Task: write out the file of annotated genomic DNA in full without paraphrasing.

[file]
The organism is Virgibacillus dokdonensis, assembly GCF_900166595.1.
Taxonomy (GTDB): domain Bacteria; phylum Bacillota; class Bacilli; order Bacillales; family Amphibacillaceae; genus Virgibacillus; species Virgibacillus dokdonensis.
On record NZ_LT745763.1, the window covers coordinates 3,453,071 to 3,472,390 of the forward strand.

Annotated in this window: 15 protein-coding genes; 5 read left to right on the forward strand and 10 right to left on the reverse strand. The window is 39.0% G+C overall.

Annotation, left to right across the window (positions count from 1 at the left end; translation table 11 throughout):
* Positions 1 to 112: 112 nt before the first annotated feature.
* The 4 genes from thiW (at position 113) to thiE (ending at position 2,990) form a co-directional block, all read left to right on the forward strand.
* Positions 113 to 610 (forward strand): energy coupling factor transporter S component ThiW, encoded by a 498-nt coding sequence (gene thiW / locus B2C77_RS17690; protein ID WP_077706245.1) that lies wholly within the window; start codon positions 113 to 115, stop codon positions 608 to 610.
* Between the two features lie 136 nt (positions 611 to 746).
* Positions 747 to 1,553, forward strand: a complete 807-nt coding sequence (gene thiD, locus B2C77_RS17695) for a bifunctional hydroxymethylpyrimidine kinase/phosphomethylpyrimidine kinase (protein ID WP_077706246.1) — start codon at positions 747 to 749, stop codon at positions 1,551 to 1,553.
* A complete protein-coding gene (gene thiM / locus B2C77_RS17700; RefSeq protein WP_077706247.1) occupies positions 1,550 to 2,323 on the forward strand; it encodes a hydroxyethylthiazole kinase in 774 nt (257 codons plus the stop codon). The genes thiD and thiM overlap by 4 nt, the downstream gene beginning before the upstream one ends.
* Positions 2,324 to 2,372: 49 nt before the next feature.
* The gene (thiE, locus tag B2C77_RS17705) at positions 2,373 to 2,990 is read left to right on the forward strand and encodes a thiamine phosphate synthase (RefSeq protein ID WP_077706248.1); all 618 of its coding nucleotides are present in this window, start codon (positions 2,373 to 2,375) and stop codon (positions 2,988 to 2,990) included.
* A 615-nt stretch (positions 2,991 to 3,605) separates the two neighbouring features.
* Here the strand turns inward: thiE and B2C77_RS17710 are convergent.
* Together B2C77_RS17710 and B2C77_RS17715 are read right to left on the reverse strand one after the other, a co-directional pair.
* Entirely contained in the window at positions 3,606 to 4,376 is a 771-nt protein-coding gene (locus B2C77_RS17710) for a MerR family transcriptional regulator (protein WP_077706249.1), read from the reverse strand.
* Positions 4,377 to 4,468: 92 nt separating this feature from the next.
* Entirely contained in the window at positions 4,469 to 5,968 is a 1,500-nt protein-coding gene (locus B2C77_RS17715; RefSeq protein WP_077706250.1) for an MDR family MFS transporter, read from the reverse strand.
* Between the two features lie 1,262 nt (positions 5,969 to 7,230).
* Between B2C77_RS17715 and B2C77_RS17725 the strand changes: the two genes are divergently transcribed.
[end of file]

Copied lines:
The organism is Virgibacillus dokdonensis, assembly GCF_900166595.1.
Taxonomy (GTDB): domain Bacteria; phylum Bacillota; class Bacilli; order Bacillales; family Amphibacillaceae; genus Virgibacillus; species Virgibacillus dokdonensis.
On record NZ_LT745763.1, the window covers coordinates 3,453,071 to 3,472,390 of the forward strand.

Annotated in this window: 15 protein-coding genes; 5 read left to right on the forward strand and 10 right to left on the reverse strand. The window is 39.0% G+C overall.

Annotation, left to right across the window (positions count from 1 at the left end; translation table 11 throughout):
* Positions 1 to 112: 112 nt before the first annotated feature.
* The 4 genes from thiW (at position 113) to thiE (ending at position 2,990) form a co-directional block, all read left to right on the forward strand.
* Positions 113 to 610 (forward strand): energy coupling factor transporter S component ThiW, encoded by a 498-nt coding sequence (gene thiW / locus B2C77_RS17690; protein ID WP_077706245.1) that lies wholly within the window; start codon positions 113 to 115, stop codon positions 608 to 610.
* Between the two features lie 136 nt (positions 611 to 746).
* Positions 747 to 1,553, forward strand: a complete 807-nt coding sequence (gene thiD, locus B2C77_RS17695) for a bifunctional hydroxymethylpyrimidine kinase/phosphomethylpyrimidine kinase (protein ID WP_077706246.1) — start codon at positions 747 to 749, stop codon at positions 1,551 to 1,553.
* A complete protein-coding gene (gene thiM / locus B2C77_RS17700; RefSeq protein WP_077706247.1) occupies positions 1,550 to 2,323 on the forward strand; it encodes a hydroxyethylthiazole kinase in 774 nt (257 codons plus the stop codon). The genes thiD and thiM overlap by 4 nt, the downstream gene beginning before the upstream one ends.
* Positions 2,324 to 2,372: 49 nt before the next feature.
* The gene (thiE, locus tag B2C77_RS17705) at positions 2,373 to 2,990 is read left to right on the forward strand and encodes a thiamine phosphate synthase (RefSeq protein ID WP_077706248.1); all 618 of its coding nucleotides are present in this window, start codon (positions 2,373 to 2,375) and stop codon (positions 2,988 to 2,990) included.
* A 615-nt stretch (positions 2,991 to 3,605) separates the two neighbouring features.
* Here the strand turns inward: thiE and B2C77_RS17710 are convergent.
* Together B2C77_RS17710 and B2C77_RS17715 are read right to left on the reverse strand one after the other, a co-directional pair.
* Entirely contained in the window at positions 3,606 to 4,376 is a 771-nt protein-coding gene (locus B2C77_RS17710) for a MerR family transcriptional regulator (protein WP_077706249.1), read from the reverse strand.
* Positions 4,377 to 4,468: 92 nt separating this feature from the next.
* Entirely contained in the window at positions 4,469 to 5,968 is a 1,500-nt protein-coding gene (locus B2C77_RS17715; RefSeq protein WP_077706250.1) for an MDR family MFS transporter, read from the reverse strand.
* Between the two features lie 1,262 nt (positions 5,969 to 7,230).
* Between B2C77_RS17715 and B2C77_RS17725 the strand changes: the two genes are divergently transcribed.